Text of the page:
Notes on Copyright and Patents
Emory University's Intellectual Property Policy does not assert copyright ownership of academic and scholarly copyrightable works created by Emory students. Therefore, you are the copyright owner of your thesis or dissertation.
Copyright protection begins automatically at the moment of creation and lasts for the life of the author plus 70 years. After this term, the work falls out of copyright protection and into the public domain. You are not required to register your thesis or dissertation nor affix a copyright notice to it to enjoy copyright protection, but you have the option to register your copyright through ProQuest.
In order to include in your ETD any text, images, audiovisual or other material not created by you or for which you no longer own copyright, the material must either be unambiguously in the public domain or fall within the parameters of fair use. If the material does not fall within either of those categories, authors must receive permission from the copyright owner to include the material in their ETD.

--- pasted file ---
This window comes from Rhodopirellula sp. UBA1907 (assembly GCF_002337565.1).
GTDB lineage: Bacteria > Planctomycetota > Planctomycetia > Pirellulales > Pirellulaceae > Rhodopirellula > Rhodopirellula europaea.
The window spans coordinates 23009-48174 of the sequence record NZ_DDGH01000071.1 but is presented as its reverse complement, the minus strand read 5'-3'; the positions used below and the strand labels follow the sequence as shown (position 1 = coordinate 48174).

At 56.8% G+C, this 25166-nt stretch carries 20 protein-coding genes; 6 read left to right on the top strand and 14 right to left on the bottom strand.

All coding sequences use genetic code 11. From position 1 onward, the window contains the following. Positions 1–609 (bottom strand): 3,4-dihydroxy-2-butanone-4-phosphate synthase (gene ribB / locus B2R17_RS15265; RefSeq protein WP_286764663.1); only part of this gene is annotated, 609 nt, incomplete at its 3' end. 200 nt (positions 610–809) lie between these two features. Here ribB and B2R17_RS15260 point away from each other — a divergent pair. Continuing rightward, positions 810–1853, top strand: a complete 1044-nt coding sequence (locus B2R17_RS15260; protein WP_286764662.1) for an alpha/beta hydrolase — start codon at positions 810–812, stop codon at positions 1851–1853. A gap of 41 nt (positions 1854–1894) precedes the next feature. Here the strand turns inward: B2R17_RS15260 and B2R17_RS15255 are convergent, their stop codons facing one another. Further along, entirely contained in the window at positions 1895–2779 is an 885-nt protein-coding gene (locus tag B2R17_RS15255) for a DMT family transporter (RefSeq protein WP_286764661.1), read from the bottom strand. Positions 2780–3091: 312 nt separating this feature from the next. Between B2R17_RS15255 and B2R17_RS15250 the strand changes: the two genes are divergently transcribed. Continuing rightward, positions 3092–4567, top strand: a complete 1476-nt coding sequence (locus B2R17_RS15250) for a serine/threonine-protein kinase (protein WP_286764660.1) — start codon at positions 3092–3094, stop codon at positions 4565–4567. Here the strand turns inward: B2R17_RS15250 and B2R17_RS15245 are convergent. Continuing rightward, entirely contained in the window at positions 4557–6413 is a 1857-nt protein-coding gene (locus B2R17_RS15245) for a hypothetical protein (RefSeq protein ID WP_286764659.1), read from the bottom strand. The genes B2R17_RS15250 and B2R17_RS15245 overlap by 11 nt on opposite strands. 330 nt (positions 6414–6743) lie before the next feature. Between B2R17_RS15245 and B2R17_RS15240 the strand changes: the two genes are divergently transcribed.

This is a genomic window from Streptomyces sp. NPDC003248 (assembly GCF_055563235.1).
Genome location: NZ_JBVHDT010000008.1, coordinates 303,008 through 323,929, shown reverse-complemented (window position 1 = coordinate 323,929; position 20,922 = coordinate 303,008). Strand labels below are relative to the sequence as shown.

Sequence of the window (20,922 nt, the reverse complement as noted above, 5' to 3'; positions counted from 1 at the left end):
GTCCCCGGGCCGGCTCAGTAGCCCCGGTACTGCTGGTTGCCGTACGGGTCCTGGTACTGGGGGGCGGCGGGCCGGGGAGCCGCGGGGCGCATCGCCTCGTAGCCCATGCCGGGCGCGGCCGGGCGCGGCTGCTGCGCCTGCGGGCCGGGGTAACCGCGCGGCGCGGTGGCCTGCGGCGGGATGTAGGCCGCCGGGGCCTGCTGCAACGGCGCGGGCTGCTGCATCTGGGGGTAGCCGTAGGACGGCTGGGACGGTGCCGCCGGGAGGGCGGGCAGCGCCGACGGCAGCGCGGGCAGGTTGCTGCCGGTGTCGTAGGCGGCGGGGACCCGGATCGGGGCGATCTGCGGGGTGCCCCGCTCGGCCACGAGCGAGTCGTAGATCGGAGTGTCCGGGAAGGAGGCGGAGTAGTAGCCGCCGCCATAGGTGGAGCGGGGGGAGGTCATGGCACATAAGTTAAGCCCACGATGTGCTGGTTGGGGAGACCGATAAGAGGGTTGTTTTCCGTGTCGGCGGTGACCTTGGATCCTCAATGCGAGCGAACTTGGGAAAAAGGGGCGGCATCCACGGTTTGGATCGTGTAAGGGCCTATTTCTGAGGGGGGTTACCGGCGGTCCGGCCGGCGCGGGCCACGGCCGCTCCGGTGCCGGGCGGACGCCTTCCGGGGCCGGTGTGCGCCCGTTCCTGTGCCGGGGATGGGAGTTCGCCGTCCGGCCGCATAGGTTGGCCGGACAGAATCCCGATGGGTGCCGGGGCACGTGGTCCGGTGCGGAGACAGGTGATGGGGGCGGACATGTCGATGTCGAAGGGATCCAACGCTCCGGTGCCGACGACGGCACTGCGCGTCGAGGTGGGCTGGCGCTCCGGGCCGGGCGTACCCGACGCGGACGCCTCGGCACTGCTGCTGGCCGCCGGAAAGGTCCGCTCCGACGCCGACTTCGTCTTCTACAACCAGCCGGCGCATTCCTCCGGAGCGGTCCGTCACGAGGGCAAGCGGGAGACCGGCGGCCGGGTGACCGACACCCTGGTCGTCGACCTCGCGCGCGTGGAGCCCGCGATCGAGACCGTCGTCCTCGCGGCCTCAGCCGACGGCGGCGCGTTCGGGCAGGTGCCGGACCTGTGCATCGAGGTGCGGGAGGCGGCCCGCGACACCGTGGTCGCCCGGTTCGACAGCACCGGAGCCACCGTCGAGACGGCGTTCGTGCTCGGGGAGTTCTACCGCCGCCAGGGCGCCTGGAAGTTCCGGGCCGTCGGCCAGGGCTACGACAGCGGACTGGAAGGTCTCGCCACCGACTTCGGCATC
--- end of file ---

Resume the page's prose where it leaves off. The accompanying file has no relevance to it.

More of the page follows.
Below are links to sample permissions letters. Each letter includes a second sheet with instructions for use.
- Sample permissions letter for images
- Sample permissions letter for images (undergraduate honors)
- Sample permissions letter for text
- Sample permissions letter for text (undergraduate honors)
If your ETD describes an invention or discovery that could potentially have commercial application and therefore may be patented, further conversation is required before you submit your ETD. If you or your faculty advisor(s) have any questions about patents and commercial applications, please contact Emory Office of Technology Transfer at firstname.lastname@example.org.
If you need further assistance, please contact the Emory Libraries' Scholarly Communications Office at email@example.com for a consultation.